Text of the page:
Scarlet Lette1

Scarlet Lette1 - Scarlet Letter's Use Of Symbolism To Show...

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Scarlet Letter's Use Of Symbolism To Show Psychological Effects Of Sin "The act…gross and brief, and brings loathing after it." This was said by St. Augustine, regarding immorality. This is discovered to be very true by the main characters in The Scarlet Letter, Nathaniel Hawthorne's story of a woman (Hester) who lives with the Puritans and commits adultery with the local minister (Dimmesdale). In his novel, Hawthorne shows that sin, known or unknown to the community, isolates a person from their community and from God. He shows us this by symbols in nature around the town, natural symbols in the heavens, and nature in the forest. First we see two symbols in the town that show how sin isolates people. In the first chapter we see a plant which stands out, "But on one side of the portal, and rooted almost at the threshold, was a wild rosebush, covered… with its delicate gems" (Hawthorne, 46). This rosebush is like Hester, for it too stands out as wild and different. She wears her scarlet letter among the solemnly dressed Puritans as this rosebush wears its scarlet blossoms amidst a small plot of grass and weeds. They both stand separate from their surroundings. Later in the book we hear a conversation between Dimmesdale and Roger Chillingworth (Hester's unknown husband). They are discussing the origin of a strange dark plant that Chillingworth discovered. "I found them growing on a grave which bore no tombstone, nor other memorial of the dead man, save these ugly weeds that have taken upon themselves to keep him in remembrance. They grew out of his heart, and typify…some hideous secret that was buried with him…" (Hawthorne, 127). Here we have a special case of one who was not discovered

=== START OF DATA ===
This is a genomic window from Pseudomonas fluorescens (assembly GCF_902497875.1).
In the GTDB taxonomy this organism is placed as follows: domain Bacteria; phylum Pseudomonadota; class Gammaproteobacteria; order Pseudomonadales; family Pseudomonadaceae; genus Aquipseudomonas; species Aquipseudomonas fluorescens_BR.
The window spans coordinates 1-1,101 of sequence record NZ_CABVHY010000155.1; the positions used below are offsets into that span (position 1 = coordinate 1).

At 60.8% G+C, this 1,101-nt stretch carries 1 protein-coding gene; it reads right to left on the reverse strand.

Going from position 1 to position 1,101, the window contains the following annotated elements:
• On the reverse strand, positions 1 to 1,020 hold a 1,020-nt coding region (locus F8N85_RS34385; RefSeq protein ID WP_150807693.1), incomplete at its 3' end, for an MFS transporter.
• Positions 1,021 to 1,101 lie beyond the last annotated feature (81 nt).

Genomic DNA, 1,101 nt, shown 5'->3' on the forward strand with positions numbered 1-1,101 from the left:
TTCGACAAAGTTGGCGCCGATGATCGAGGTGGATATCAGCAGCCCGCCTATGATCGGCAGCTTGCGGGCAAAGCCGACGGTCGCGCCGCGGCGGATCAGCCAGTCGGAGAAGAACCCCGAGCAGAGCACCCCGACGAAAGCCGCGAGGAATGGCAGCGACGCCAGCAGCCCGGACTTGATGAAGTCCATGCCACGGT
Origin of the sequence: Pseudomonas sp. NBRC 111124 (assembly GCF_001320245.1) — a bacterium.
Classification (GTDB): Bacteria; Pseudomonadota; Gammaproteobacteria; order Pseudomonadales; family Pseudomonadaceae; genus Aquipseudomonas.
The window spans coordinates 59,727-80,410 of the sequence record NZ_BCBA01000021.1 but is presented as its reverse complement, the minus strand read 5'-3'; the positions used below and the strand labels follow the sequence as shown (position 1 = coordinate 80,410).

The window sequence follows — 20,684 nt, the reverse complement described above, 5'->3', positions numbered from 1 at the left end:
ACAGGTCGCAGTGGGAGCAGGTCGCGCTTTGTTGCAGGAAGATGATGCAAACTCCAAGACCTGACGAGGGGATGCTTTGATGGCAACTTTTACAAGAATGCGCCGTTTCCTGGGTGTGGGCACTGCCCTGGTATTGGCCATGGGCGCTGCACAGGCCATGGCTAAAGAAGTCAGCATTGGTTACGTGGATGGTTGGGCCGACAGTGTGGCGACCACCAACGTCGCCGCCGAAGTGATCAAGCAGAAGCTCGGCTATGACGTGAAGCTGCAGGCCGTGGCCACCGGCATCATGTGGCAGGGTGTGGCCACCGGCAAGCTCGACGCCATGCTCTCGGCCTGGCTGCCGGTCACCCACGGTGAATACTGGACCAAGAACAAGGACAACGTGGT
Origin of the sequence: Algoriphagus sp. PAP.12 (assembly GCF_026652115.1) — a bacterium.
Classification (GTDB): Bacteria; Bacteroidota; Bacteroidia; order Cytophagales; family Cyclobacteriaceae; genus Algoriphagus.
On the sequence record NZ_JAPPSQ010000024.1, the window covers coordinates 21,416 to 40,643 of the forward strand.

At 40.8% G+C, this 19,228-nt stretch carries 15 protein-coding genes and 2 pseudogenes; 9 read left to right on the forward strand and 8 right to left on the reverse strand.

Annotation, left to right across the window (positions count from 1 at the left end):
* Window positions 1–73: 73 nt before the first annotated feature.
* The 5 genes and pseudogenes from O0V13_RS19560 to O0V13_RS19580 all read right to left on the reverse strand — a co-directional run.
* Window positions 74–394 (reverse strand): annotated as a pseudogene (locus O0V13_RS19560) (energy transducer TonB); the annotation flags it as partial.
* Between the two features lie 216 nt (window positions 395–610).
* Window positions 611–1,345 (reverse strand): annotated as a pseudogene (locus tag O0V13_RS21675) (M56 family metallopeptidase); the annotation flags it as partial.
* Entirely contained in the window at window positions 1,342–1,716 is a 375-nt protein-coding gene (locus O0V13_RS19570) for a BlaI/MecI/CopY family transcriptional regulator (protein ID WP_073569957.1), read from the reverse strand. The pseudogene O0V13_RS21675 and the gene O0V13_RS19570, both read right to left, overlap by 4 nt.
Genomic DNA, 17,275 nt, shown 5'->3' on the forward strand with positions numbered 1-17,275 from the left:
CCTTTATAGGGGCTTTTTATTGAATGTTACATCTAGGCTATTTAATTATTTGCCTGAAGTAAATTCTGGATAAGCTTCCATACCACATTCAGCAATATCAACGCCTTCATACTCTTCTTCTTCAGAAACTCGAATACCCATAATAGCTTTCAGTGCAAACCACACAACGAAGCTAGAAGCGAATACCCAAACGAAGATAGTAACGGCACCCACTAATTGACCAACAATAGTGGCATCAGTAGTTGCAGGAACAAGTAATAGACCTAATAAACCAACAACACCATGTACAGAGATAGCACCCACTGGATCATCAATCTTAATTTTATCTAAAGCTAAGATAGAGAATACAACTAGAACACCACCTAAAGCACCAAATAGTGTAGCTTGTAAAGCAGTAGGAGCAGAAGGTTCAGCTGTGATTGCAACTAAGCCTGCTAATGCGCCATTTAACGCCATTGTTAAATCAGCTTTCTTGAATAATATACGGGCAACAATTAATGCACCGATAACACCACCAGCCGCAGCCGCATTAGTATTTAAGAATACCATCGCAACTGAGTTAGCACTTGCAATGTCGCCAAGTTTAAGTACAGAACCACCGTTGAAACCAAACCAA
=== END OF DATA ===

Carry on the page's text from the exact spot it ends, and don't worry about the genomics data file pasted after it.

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Scarlet Lette1 - Scarlet Letter's Use Of Symbolism To Show...

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